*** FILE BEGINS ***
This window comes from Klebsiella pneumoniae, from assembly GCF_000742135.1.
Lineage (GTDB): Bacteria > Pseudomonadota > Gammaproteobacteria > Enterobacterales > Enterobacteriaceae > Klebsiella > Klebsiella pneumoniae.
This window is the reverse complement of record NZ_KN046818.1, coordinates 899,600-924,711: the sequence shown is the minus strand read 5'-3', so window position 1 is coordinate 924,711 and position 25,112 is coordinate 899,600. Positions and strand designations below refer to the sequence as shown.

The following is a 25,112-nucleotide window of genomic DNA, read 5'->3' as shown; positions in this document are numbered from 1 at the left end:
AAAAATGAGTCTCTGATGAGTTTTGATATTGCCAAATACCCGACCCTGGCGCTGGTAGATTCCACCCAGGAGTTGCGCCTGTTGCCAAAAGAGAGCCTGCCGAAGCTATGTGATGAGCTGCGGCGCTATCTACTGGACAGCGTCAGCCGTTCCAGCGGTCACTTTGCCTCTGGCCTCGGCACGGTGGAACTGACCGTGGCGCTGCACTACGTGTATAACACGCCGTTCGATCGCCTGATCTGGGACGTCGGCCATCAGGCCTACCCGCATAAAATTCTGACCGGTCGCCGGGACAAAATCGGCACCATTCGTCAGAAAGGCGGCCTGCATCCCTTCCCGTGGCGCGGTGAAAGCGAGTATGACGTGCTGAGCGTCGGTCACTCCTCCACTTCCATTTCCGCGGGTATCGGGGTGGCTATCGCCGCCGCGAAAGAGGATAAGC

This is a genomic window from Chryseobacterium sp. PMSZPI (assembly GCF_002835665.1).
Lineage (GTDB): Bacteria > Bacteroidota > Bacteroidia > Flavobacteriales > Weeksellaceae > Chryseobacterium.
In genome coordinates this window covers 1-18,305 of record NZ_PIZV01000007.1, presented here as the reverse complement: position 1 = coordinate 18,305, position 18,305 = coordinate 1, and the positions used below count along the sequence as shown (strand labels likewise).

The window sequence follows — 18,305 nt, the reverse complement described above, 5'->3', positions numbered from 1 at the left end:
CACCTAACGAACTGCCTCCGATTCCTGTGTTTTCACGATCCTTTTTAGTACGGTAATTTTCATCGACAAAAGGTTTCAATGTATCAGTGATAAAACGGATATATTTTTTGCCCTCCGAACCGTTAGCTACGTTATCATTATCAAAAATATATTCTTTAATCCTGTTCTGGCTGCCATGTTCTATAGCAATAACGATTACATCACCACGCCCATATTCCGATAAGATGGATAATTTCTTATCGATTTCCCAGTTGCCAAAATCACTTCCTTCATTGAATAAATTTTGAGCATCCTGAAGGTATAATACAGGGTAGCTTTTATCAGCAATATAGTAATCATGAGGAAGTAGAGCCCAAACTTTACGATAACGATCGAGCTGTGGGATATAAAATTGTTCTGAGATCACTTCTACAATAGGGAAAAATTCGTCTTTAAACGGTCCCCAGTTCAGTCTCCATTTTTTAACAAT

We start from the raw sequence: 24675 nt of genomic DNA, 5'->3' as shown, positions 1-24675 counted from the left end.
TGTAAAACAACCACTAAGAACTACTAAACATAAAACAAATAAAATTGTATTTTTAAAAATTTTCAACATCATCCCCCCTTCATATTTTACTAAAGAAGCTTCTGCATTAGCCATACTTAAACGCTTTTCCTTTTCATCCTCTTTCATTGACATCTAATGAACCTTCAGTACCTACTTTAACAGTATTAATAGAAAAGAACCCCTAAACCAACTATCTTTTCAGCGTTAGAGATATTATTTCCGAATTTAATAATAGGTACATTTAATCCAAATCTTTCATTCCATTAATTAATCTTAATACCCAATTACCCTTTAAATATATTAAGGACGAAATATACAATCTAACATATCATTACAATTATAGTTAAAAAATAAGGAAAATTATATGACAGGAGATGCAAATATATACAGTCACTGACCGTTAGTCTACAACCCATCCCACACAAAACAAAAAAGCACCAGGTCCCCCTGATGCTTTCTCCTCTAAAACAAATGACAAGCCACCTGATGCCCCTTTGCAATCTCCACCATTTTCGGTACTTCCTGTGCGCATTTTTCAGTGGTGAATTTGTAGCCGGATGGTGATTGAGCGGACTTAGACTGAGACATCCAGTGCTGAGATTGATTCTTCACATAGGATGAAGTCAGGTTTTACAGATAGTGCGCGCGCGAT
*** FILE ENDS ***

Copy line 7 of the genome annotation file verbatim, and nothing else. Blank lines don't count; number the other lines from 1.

Lineage (GTDB): Bacteria > Bacteroidota > Bacteroidia > Flavobacteriales > Weeksellaceae > Chryseobacterium.